One of the more common cues you here within coaching/lifting is hips down, for MOST athletes this will result in them shoving the knees forward and the whole overall setup of the lift goes out the window. So how do we know when our hips are in the right position and, how do we prevent the knees coming forward and moving the bar forward? to answer the first question, our shoulders relative to our hips, secondly the hips need to drive forward and the knees need to stay still, so as crude as this cue is one of the best I have heard is, “balls to the bar”. If our shoulder is too far in front of the bar we increase the moment arm and our hips become too high, if our shoulder is too far behind the bar we increase the moment arm again and end up squatting the bar.

Making sure there is also good upwards lat tension is important, we don’t want the hips to shoot up and through, the hips need to be moving forward to the bar from the very beginning.

So let’s look at a photo of a good sumo setup, when our shoulders are just slightly in front of the bar (5-10 degrees), our shins vertical and knees on top of (but not over) our ankles we automatically place our hips in their most optimum position and create the shortest moment arm possible (please be aware here also of knees caving in, this is an extremely common fault with lifters performing a sumo deadlift).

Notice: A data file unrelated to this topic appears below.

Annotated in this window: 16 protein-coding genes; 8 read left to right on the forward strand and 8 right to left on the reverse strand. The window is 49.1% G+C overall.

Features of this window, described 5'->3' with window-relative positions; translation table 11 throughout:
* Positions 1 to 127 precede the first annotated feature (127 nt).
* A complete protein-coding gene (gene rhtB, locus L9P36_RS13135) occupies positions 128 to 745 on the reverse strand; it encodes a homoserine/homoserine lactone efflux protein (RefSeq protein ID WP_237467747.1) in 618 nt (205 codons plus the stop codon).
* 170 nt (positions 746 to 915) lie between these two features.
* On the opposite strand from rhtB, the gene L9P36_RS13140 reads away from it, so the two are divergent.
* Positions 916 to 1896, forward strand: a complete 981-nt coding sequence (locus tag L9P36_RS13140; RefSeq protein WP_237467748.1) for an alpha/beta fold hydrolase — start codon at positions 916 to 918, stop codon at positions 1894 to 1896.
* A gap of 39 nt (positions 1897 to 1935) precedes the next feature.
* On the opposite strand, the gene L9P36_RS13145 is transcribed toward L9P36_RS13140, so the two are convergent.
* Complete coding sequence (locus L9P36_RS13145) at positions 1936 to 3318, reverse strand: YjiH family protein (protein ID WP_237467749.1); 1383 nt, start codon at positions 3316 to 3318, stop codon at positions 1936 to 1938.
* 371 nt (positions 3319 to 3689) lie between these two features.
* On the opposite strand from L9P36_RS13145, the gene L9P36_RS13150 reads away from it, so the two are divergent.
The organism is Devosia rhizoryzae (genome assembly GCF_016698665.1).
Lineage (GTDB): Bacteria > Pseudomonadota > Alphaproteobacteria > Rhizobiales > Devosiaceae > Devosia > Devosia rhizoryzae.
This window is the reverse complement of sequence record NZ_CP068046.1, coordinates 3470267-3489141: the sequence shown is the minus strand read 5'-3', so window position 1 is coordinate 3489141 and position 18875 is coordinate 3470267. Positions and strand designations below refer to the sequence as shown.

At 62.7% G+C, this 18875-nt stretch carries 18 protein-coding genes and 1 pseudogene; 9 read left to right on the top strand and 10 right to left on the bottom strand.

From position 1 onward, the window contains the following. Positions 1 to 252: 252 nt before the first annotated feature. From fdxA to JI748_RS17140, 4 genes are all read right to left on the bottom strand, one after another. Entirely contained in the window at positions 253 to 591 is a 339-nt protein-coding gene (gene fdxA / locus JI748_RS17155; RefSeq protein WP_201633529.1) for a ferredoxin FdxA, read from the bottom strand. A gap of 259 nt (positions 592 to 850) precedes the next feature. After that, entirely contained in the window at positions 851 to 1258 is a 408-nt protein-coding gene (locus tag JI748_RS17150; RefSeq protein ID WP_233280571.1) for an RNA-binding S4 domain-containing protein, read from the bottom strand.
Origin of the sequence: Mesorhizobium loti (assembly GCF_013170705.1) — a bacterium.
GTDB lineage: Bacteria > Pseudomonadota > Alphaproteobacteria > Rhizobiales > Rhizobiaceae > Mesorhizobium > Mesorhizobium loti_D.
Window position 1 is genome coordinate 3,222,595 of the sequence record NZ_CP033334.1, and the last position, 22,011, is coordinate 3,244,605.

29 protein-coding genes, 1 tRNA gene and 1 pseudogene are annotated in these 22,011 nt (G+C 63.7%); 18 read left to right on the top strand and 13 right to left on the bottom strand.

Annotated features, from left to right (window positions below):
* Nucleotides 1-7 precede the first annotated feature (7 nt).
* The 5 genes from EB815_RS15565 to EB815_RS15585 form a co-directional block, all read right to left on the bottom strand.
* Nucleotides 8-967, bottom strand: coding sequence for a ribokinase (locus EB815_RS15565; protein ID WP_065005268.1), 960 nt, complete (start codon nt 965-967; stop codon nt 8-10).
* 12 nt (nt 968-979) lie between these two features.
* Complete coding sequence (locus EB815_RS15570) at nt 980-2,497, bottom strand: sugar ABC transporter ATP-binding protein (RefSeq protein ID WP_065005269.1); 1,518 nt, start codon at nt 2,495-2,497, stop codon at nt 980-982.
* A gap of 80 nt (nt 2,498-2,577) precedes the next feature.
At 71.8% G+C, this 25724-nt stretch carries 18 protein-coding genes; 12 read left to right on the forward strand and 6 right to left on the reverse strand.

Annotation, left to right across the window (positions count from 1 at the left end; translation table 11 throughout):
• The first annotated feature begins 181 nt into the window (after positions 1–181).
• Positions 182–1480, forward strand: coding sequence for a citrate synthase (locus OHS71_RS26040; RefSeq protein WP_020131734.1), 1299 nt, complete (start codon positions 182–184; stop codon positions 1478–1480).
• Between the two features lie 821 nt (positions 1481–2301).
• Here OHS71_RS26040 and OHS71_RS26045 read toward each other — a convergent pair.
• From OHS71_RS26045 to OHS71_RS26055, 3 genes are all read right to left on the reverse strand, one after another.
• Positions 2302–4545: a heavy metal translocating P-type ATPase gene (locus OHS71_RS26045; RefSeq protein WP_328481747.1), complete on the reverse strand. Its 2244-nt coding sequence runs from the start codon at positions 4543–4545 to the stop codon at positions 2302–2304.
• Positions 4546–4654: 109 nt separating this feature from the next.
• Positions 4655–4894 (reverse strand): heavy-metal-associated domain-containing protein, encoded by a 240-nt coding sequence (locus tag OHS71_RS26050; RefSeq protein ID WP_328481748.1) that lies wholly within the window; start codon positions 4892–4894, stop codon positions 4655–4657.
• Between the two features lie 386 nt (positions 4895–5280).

In the first photo we can see just how short of a distance Matt’s hips have to travel to reach the bar, his shoulders are just slightly in front of the bar so he is not squatting it, and has created tension through his lats.

The second image is a great example of not over exaggerating the lockout by leaning back into it, he has locked out his glutes and what you can’t see here as it is a still image from a video, the straightness of the bar path from start to finish. If we look at his foot positioning his feet are slightly turned out, head is in a neutral position and knees are positioned almost directly on top of his feet, not caving in or shooting forward. 

Image courtesy of Matt Stenzel. (photos taken off a video) 

Why is a short moment arm ideal?